Psychology Support Week 10

4 min
May 11, 2020

Social and Emotional Development

From here to there.  For children, the task of going from one place to another can be overwhelming. You may feel like you are dragging your child kicking and screaming everywhere you go. The home to daycare, leaving the park after playing, or saying good-bye at a friend’s house are all examples of transitions.  It is common for children to have difficulties with some transitions.  Here are strategies that can help: 

  1. Use visuals or photographs of the places you are going to.  Before you head out, show your child a picture of where you are going.  The visual will help prepare them for what is happening next.
  2. Start the transition in chunks of time.  Tell your child they have 5 minutes before it is time to leave.  After a few minutes, tell them that they have 1 minute then it is “time to go.”  Then, count down from ten to signify the remaining 10 seconds as the final moments.  Make sure you stand right beside your child when you count down from 10, hold their hand, and have them count down with you.  Having them involved will cue them to move on. 
  3.  Bring a favourite toy or object.  Keep it in the vehicle or have it in your bag but make sure it stays out of sight.  If your child is having difficulty leaving, tell them, "once you have your shoes on, you can hold your toy while we walk to the car."  The toy will positively reinforce your child calmly transitioning and will provide your child something to focus on.    

Professional tip:  Tell your child the transition directions in 2 steps, first and then.  "First, we will put your shoes on, then you can have your toy."  Try to have the first direction as the task the child does not want to do.  The then instruction is the reward.


Give your child the words.  When children are upset, they are unable to cognitively process problem-solving strategies.  Parents will often say to their child, "use your words," however, this can backfire because the child cannot think of the words to say when their emotions are escalated. Their brain does not work that way.  Instead, give your child the appropriate verbal script to say and let them copy you.  Be your child's voice!  For example, when your child is upset and crying because they are mad at a sibling for taking a toy, go down to their level and say, "I am sad because you took my toy." Pause and let your child repeat what you said. “I want to take turns with the toy.”  Again, pause and let the child repeat what you say.  Think of it as giving them the right words to say.  Expecting them to independently come up with the words they need can increase their frustration.   The next time the situation happens to your child, they may need your support again but eventually, they will remember the verbal script that worked for them in the past, and they will become more independent.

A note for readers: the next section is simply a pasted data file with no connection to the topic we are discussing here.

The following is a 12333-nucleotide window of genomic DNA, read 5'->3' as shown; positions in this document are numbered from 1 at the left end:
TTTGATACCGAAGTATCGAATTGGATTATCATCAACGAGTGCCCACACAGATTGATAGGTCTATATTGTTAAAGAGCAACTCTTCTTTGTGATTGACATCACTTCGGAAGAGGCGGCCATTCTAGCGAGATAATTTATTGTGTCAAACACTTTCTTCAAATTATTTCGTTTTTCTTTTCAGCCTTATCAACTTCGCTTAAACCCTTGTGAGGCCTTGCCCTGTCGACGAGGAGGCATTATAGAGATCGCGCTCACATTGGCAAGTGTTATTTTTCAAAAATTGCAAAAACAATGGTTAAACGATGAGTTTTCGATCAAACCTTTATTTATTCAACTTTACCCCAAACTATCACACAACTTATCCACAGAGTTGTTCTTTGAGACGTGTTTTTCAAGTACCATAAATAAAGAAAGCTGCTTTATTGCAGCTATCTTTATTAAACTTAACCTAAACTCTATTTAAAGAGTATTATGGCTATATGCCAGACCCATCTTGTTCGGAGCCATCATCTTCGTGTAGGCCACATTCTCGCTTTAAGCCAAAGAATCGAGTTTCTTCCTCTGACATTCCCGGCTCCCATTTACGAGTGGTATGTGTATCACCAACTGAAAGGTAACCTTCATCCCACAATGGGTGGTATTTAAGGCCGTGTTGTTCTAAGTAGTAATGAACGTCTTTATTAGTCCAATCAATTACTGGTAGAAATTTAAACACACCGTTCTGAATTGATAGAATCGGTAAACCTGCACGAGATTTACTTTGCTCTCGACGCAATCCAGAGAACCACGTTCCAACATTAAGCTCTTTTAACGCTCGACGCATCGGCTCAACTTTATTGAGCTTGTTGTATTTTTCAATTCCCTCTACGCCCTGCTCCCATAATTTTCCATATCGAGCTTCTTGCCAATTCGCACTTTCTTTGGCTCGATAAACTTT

Professional tip:  The trick is to intervene when your child is beginning to become upset and before they hit their melt-down phase. If your child is having a melt-down, you will need to let them calm down before they can be ready to listen.

Cognitive Development

The preschool years are a perfect time to teach about time!  Time for a child can be an abstract concept meaning that it is not something you can see, touch, hear or smell.  As parents, we can help by making the meaning of time more concrete.  Here are some ideas that may help a child develop a visual representation of time:

  1. Sand timer:  when you want your child to understand that something needs to happen quickly, a sand timer is a great tool.  For example, when washing up before heading out the door, set the sand timer and try to accomplish the routine before the sand runs out.
  2. Personal calendar:  At the beginning of the month, create meaningful symbols that you can write down on their very own calendar.  Make sure to do this with your child so they can help come up with the symbols, and they know what the symbols represent.  For example, draw hearts on weekends, so your child knows that is when they get to stay home all day with you.  A balloon can represent someone's birthday.  A star can be the day of the week your child has a special activity.    

Professional tip:  Leave their calendar in their room so they can look at it independently.  Many children are excited to have their own calendar and are eager to see how their week will look.  Make sure to ask your child questions too, like how many days until the weekend or what special activity is happening today.